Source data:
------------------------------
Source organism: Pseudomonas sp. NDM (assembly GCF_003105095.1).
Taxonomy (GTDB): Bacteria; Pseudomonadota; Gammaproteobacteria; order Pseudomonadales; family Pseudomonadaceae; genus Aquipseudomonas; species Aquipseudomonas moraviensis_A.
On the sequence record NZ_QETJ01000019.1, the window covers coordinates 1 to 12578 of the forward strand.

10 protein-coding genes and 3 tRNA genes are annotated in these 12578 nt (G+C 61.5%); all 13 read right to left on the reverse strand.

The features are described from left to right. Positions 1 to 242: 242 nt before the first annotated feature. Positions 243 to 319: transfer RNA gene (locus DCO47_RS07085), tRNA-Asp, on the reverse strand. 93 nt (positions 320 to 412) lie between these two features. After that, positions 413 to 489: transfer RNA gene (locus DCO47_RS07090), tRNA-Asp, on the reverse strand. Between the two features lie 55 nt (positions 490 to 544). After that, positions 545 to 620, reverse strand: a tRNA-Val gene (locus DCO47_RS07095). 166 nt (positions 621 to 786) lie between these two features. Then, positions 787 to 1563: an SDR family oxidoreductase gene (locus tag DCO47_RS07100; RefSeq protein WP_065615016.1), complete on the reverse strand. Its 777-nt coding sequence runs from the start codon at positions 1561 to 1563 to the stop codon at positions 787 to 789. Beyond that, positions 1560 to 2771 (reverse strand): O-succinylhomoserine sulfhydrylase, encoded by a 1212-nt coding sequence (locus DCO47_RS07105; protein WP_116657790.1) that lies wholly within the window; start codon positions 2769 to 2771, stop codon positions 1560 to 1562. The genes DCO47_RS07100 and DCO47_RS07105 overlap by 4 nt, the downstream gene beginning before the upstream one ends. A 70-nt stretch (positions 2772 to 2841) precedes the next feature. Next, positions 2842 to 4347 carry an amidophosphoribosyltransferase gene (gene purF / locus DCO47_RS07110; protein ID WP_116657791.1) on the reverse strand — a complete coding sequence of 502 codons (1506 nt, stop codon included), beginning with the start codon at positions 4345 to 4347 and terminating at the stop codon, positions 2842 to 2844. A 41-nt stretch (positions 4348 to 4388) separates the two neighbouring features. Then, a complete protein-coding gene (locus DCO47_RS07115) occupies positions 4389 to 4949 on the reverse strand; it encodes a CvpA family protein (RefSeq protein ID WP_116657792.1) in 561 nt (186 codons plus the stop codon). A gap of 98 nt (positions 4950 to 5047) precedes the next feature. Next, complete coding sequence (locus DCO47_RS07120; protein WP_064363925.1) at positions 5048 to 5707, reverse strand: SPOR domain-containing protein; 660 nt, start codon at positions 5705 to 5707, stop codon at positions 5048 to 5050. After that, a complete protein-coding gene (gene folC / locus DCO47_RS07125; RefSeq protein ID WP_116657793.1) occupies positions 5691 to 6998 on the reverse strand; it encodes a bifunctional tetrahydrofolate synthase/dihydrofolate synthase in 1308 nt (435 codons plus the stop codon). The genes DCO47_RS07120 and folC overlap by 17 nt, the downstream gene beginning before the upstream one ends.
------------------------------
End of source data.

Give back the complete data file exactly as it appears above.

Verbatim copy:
Source organism: Pseudomonas sp. NDM (assembly GCF_003105095.1).
Taxonomy (GTDB): Bacteria; Pseudomonadota; Gammaproteobacteria; order Pseudomonadales; family Pseudomonadaceae; genus Aquipseudomonas; species Aquipseudomonas moraviensis_A.
On the sequence record NZ_QETJ01000019.1, the window covers coordinates 1 to 12578 of the forward strand.

10 protein-coding genes and 3 tRNA genes are annotated in these 12578 nt (G+C 61.5%); all 13 read right to left on the reverse strand.

The features are described from left to right. Positions 1 to 242: 242 nt before the first annotated feature. Positions 243 to 319: transfer RNA gene (locus DCO47_RS07085), tRNA-Asp, on the reverse strand. 93 nt (positions 320 to 412) lie between these two features. After that, positions 413 to 489: transfer RNA gene (locus DCO47_RS07090), tRNA-Asp, on the reverse strand. Between the two features lie 55 nt (positions 490 to 544). After that, positions 545 to 620, reverse strand: a tRNA-Val gene (locus DCO47_RS07095). 166 nt (positions 621 to 786) lie between these two features. Then, positions 787 to 1563: an SDR family oxidoreductase gene (locus tag DCO47_RS07100; RefSeq protein WP_065615016.1), complete on the reverse strand. Its 777-nt coding sequence runs from the start codon at positions 1561 to 1563 to the stop codon at positions 787 to 789. Beyond that, positions 1560 to 2771 (reverse strand): O-succinylhomoserine sulfhydrylase, encoded by a 1212-nt coding sequence (locus DCO47_RS07105; protein WP_116657790.1) that lies wholly within the window; start codon positions 2769 to 2771, stop codon positions 1560 to 1562. The genes DCO47_RS07100 and DCO47_RS07105 overlap by 4 nt, the downstream gene beginning before the upstream one ends. A 70-nt stretch (positions 2772 to 2841) precedes the next feature. Next, positions 2842 to 4347 carry an amidophosphoribosyltransferase gene (gene purF / locus DCO47_RS07110; protein ID WP_116657791.1) on the reverse strand — a complete coding sequence of 502 codons (1506 nt, stop codon included), beginning with the start codon at positions 4345 to 4347 and terminating at the stop codon, positions 2842 to 2844. A 41-nt stretch (positions 4348 to 4388) separates the two neighbouring features. Then, a complete protein-coding gene (locus DCO47_RS07115) occupies positions 4389 to 4949 on the reverse strand; it encodes a CvpA family protein (RefSeq protein ID WP_116657792.1) in 561 nt (186 codons plus the stop codon). A gap of 98 nt (positions 4950 to 5047) precedes the next feature. Next, complete coding sequence (locus DCO47_RS07120; protein WP_064363925.1) at positions 5048 to 5707, reverse strand: SPOR domain-containing protein; 660 nt, start codon at positions 5705 to 5707, stop codon at positions 5048 to 5050. After that, a complete protein-coding gene (gene folC / locus DCO47_RS07125; RefSeq protein ID WP_116657793.1) occupies positions 5691 to 6998 on the reverse strand; it encodes a bifunctional tetrahydrofolate synthase/dihydrofolate synthase in 1308 nt (435 codons plus the stop codon). The genes DCO47_RS07120 and folC overlap by 17 nt, the downstream gene beginning before the upstream one ends.